Their brush with a bloodthirsty killer was hardly discussed.
Now, what one of the two survivors saw and heard the Nov. 13 night four University of Idaho students died after Bryan Kohberger allegedly stabbed them in their beds has been revealed.
Bethany Funke and Dylan Mortensen, both 21 — the sole survivors of the bloodbath — found their friends’ bodies hours after the brutal attack in their off-campus home.
For the first seven weeks of the police investigation, it was reported they’d slept during the bloodbath.
But on Thursday, a police report showed something far more chilling: Mortensen came face to face with the killer just before he slunk out of the college house.
Who are Bethany Funke and Dylan Mortensen?
Funke and Mortensen, both 21, lived with, and were friends with the murdered foursome — Ethan Chapin, 20, Xana Kernodle, 20, Madison Mogen, 21, and Kaylee Goncalves, 21 — in the 1122 King Road house in Moscow. And they both were in the home during the slayings.
Floor plans show Funke and Mortensen lived on the first floor of the split-level home, accessible by a door with a code lock. The second and third floors, where the victims had been sleeping, could be accessed through a glass screen door.
Funke was a member of the Pi Beta Phi sorority with Kernodle and Mogen.
Night of the murders
Police have not revealed where Funke and Mortensen were in the hours before the killings, but confirmed they got home just after 1 a.m. The four victims made their way back to the house by 2 a.m.
According to a police report unsealed in court, Mortensen woke up around 4 a.m. after hearing voices. She reportedly thought she head Goncalves say “There’s someone here,” and crying from Kernodle’s room.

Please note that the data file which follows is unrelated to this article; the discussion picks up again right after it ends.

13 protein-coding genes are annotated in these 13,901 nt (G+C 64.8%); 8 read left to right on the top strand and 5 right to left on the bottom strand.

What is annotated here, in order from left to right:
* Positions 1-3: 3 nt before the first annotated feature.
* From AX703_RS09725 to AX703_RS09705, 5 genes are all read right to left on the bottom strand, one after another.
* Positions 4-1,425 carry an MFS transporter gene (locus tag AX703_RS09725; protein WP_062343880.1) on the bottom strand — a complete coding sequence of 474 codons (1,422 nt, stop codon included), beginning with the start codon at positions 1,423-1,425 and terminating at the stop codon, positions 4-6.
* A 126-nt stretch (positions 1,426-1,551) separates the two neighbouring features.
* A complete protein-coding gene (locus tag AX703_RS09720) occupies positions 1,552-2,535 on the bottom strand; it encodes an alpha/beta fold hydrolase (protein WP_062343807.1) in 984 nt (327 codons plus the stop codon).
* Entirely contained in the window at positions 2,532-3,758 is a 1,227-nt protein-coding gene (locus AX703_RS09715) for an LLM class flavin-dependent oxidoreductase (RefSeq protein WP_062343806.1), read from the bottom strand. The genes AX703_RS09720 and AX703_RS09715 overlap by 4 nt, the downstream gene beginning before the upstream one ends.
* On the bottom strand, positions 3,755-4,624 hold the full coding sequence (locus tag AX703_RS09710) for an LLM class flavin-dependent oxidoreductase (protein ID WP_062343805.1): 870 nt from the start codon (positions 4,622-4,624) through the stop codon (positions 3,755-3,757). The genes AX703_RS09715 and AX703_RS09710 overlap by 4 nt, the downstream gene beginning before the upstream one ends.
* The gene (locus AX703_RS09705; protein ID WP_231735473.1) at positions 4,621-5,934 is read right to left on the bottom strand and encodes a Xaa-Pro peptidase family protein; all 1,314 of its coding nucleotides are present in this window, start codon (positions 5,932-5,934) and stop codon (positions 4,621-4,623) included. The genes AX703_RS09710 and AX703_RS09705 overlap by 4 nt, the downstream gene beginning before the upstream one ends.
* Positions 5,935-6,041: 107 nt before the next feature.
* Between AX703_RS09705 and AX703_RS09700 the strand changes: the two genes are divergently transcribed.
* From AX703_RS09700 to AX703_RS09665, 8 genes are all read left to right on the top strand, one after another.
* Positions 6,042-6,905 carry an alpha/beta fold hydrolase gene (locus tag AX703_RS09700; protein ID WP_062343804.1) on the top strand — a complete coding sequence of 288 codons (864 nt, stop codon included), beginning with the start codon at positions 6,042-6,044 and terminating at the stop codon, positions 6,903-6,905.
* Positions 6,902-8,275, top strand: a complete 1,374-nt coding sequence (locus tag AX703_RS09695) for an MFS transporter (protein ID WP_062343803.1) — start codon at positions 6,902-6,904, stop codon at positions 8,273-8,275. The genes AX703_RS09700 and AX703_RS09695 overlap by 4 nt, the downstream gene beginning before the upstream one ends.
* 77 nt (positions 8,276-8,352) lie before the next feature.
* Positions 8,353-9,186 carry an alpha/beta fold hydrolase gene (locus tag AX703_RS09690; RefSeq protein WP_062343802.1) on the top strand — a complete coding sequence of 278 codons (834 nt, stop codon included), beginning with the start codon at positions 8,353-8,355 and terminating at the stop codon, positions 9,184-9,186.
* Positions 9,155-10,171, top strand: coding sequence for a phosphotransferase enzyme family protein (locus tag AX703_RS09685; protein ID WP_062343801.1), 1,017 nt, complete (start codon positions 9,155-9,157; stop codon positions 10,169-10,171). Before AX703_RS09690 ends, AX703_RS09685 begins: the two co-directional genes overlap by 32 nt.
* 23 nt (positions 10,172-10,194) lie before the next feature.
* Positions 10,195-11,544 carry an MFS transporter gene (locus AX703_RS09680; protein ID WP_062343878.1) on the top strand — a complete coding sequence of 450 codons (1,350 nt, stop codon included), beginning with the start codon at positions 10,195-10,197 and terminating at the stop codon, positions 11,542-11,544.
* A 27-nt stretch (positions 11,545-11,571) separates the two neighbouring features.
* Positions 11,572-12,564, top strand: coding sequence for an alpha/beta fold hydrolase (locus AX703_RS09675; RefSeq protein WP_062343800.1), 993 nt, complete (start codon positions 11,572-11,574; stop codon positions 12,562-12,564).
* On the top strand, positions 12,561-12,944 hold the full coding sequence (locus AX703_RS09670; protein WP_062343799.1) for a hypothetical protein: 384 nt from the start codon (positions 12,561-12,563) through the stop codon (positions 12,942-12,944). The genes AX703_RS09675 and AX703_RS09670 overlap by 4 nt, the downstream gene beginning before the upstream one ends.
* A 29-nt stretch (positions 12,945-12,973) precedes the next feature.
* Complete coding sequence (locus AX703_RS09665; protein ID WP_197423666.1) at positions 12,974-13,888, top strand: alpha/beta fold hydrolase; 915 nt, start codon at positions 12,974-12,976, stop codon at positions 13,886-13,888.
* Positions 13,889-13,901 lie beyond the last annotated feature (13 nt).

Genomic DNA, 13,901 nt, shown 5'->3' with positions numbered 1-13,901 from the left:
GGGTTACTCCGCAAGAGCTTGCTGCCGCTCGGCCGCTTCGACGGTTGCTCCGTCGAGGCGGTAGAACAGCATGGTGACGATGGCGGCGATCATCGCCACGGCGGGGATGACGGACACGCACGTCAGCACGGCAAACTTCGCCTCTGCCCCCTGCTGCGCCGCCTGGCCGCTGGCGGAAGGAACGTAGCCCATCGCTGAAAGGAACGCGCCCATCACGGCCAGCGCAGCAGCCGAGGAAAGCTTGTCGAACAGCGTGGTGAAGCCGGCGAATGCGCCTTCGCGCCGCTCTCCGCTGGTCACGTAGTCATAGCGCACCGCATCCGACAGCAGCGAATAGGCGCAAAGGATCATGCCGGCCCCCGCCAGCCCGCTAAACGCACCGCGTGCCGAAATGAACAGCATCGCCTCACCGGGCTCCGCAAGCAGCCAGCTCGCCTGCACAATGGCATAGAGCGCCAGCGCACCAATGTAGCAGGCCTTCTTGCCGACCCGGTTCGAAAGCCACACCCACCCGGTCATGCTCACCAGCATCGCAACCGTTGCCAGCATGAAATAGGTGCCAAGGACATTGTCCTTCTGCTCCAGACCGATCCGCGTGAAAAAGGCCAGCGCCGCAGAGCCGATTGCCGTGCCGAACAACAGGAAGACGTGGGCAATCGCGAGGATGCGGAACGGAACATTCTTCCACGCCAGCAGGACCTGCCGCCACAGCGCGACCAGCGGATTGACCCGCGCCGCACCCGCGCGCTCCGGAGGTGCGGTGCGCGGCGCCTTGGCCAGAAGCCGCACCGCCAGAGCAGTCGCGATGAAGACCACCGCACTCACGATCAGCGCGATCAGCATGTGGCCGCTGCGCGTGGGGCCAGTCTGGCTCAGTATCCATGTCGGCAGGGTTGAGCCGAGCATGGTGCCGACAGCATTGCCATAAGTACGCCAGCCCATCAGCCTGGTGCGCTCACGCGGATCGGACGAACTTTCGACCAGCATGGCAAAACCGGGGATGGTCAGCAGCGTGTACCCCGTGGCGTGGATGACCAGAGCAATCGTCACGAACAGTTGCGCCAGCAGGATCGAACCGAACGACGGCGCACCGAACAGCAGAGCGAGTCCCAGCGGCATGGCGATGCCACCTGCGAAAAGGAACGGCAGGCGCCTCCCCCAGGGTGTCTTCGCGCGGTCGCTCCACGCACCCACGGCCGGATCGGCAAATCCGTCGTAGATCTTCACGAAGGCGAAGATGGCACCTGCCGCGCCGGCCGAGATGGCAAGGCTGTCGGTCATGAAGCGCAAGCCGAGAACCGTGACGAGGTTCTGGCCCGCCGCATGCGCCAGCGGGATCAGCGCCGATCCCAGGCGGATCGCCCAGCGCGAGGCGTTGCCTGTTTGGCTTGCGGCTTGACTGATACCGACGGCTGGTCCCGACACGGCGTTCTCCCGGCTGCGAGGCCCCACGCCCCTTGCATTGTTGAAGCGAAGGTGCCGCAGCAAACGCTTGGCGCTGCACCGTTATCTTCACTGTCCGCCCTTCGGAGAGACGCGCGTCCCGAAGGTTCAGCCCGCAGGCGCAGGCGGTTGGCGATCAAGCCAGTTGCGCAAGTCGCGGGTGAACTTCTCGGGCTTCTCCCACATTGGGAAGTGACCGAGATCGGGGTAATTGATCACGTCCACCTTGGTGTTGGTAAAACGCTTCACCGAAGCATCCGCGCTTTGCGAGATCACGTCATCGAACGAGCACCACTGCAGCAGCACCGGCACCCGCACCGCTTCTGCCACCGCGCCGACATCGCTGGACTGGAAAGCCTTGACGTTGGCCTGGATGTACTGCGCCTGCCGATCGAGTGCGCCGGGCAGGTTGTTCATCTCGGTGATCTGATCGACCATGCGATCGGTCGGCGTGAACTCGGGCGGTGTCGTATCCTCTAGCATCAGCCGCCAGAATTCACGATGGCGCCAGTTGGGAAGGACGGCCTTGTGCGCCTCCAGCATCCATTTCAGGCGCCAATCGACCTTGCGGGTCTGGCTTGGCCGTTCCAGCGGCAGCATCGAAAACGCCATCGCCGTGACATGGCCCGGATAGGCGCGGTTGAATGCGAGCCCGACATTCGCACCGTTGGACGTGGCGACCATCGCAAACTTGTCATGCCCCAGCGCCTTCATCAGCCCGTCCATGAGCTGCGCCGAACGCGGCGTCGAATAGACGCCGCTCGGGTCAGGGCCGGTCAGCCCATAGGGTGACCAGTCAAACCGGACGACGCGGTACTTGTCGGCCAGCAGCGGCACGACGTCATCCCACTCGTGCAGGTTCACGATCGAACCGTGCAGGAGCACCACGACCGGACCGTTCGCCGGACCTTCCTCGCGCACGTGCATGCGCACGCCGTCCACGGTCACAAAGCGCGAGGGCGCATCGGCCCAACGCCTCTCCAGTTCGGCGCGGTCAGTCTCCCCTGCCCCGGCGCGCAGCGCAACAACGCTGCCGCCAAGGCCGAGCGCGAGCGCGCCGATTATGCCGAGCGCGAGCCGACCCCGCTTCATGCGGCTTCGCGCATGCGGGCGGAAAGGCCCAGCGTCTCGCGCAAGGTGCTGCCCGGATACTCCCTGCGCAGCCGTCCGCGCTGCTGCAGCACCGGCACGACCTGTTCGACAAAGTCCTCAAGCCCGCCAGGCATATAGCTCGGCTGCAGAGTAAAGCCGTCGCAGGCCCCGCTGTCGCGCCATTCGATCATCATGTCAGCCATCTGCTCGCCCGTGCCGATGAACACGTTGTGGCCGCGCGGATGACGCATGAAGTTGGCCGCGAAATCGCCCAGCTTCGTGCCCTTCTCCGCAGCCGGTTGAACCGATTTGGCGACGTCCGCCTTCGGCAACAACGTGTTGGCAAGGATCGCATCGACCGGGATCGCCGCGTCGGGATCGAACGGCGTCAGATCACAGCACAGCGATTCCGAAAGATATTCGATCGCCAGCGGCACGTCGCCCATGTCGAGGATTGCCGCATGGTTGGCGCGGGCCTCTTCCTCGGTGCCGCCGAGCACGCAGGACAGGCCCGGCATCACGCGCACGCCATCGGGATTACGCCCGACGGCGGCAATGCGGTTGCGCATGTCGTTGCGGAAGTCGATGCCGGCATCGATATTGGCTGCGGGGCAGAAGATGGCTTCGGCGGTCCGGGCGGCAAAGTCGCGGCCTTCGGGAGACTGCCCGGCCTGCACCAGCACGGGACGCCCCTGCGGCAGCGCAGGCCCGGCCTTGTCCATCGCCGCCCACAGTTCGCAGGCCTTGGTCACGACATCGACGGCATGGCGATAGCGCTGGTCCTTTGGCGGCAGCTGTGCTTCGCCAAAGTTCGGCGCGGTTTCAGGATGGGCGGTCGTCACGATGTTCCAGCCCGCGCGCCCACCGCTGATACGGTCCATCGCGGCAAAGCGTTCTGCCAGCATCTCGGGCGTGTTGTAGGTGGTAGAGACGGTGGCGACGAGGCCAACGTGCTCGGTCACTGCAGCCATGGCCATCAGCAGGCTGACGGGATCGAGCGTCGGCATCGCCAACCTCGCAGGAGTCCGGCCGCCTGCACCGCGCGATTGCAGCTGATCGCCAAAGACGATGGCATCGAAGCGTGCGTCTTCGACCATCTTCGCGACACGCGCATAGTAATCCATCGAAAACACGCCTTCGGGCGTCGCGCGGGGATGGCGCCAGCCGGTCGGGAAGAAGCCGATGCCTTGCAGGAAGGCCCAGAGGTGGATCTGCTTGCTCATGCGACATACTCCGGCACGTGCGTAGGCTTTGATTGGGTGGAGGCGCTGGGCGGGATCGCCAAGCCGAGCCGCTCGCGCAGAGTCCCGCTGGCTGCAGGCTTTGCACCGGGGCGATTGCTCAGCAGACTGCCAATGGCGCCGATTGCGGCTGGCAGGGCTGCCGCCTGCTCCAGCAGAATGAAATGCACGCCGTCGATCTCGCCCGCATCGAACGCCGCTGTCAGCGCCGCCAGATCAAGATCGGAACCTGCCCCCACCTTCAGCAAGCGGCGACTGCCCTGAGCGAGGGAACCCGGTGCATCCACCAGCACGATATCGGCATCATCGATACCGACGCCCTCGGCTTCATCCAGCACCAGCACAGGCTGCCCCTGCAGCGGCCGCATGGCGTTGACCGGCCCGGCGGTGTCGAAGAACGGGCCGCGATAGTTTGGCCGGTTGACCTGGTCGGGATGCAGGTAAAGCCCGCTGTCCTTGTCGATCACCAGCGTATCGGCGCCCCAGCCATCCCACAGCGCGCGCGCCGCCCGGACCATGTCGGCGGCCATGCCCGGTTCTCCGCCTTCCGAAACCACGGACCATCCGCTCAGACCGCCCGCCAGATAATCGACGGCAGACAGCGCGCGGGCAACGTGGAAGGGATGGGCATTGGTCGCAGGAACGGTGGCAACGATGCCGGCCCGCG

Mortensen opened her room to find a “figure clad in black clothing and mask that covered the person’s mouth and nose walking towards her.” She said she was shocked and frozen in place — but the man just walked past her and out the back sliding glass door.
Mortensen then locked herself in her room.
Involvement with the murders
Police never revealed the identity of the 911 caller, but said it came from one of the surviving roommate’s phones. Investigators have also not revealed why the 11:58 a.m. phone call came nearly eight hours after Mortensen reportedly saw the killer inside her home.
Investigators said early on that Funke and Mortensen may be “key” to solving the crime, and quickly ruled the two out as suspects.
Police said the women were cooperative throughout the probe.
Funke and Mortensen have largely remained silent since the killings. The two wrote letters for their lost friends, which were read aloud by a pastor during a December service for Kernodle.
Mortensen said the four friends “changed the way I look at life.”
Funke wrote the victims “were all gifts to this world in your own special way — and it just won’t be the same without you.”
The two girls appeared to get matching tattoos to memorialize their four friends. They inked the initials of the victims’ names — MKXE — on the back of their arms along with angel wings, the Independent reported.